Cleveland Native Pat Johnson Talks About His New Book of Rock Photos
The photographer’s week-long book tour comes to Northeast Ohio later this month
By Jeff Niesel on Mon, Apr 3, 2023
Photographer Pat Johnson has fond memories of growing up in Cleveland. Johnson, who lived in Brookpark and went to Midpark High School, learned photography from his high school teacher before moving to San Francisco in 1971 and pursuing a career as a commercial photographer.
Johnson’s storied photography career includes an emphasis on rock ’n’ roll. He served as the official shooter for the Bay Area Music Awards (Bammies) and Sonoma’s B.R. Cohn Fall Music Festival. He’s also had a long professional and personal association with the rock band Journey. His photography has appeared in Rolling Stone, People, Time and Billboard as well as on many CD and album covers, including releases by Elvin Bishop, Journey, Ian Hunter and UFO.
“Growing up in Brookpark was really cool,” Johnson says via phone from his Bay Area home. Johnson comes to Cleveland later this month on a book tour to support Blue Collar Photographer, his new book of photos (the various dates of his appearances are listed at the end of this article). “I’ve lived here in San Francisco for over 50 years, but I still have dear friends there. Everyone here associates me with Cleveland. When I was a kid, I was a music nut. I still have [Cleveland] bands like the Tree Stumps and the Choir in my brain. I didn’t play music, but I went to all the bars because I had a fake ID when I was 16. I would watch the local bands.”
Johnson’s only rock photos from Cleveland include a shot he took of the Rolling Stones from “up in the balcony” and a photo of Sonny and Cher from a WIXY 1260 AM event that took place in 1966.
After dropping out of Ohio University, where he majored in photography, he decided to move to San Francisco. He wasn’t planning to become a photographer, but he got a job at a photo lab and that led to another job at a photo lab. He became friend with Doug Rauch, the bassist in the second iteration of Santana. He helped Rauch buy camera equipment, and Rauch invited him to see Santana play at Winterland on New Year’s Eve in 1973.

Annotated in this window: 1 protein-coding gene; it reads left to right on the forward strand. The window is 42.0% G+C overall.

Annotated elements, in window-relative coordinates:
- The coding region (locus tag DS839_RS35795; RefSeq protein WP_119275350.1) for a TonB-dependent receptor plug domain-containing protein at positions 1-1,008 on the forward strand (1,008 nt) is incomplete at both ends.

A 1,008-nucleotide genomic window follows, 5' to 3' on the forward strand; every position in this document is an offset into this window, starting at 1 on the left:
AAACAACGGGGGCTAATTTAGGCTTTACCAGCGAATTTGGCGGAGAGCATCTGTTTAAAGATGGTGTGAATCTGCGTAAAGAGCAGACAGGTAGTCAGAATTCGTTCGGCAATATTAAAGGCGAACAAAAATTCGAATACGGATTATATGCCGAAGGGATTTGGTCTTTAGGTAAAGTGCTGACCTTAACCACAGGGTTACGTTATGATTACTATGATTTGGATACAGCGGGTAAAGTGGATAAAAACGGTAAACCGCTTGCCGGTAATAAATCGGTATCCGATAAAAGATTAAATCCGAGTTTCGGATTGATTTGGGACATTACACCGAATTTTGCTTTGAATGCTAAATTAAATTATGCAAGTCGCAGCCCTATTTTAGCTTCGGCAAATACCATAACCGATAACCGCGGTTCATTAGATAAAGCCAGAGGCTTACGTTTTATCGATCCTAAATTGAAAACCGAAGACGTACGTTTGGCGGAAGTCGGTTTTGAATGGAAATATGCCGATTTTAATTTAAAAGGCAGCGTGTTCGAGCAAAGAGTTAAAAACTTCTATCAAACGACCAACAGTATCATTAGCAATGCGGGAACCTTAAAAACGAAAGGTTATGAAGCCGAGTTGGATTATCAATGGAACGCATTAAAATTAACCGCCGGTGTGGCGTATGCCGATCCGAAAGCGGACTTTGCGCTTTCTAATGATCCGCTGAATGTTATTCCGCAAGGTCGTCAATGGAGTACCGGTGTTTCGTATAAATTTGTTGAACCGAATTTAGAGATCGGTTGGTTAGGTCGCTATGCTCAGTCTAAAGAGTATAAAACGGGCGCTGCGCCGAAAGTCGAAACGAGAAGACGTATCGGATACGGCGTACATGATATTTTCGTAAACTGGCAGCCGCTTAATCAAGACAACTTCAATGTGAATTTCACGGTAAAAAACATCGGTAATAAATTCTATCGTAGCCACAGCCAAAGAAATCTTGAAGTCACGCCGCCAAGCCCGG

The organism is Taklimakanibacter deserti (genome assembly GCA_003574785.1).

“I was a 22-year-old kid from Cleveland, and Santana was a god to me,” says Johnson. “I was flabbergasted. I got my Hasselblad and borrowed a lens from my boss. Me and my late wife went there. I didn’t even expect my name to be on the list. I went there just take pictures of Santana. The opening act was a band called Journey. No one had ever heard of them. I looked up and took four pictures of [guitarist] Neal Schon and then proceeded to shoot a million photos of Santana. Later, Doug comes into my lab, and I show him the pictures of Santana, and he sees the one shot of Neal Schon and goes, ‘Oh my God.’”
Rauch took the photo to Journey’s manager, who hired Johnson to be the band’s official photographer. Johnson did the group’s first band photos in his living room and opened his studio in San Francisco in 1978.
“Most photographers would give their right arm to shoot Journey, and my first studio shot was Journey,” he says. “I didn’t know what I was doing, but that was my first studio shot, and I got some good shots.”
In fact, when Journey was inducted into the Rock Hall, they came onto to the stage with a Johnson photo in the background.
Johnson says he chose to self-publish book of photos because he thought a commercial publisher would take too long to publish the book. Joel Selvin, the rock critic for the San Francisco Chronicle for many years, wrote the introduction.
“I hired an editor, and she worked indirectly with Joel, and they put it together,” says Johnson. “There were 17 photos that I had to have in it. One is Roy Rogers, who is a great friend and a legendary slide guitarist. He’s one of my best buddies and played at my book release party out here. I also wanted Bone Thugs N Harmony because they’re Cleveland. A lot of who I am as a person has to do with Cleveland. It’s that ‘fuck you’ mentality.”
He says he looks forward to coming home for his week-long book tour.
“My best friend from growing up, contacted some of the libraries, and they said, ‘Yes,’” he says. “For me, it’s just been a job. I usually don’t talk about myself like this. The guys on my softball team don’t know about all this. I’m not that guy who just likes to talk about himself. I’m still just a Clevelander at heart. I was the Golden State Warriors photographer, but I still rooted for the Cavs. You can’t shake the Cleveland out of me.”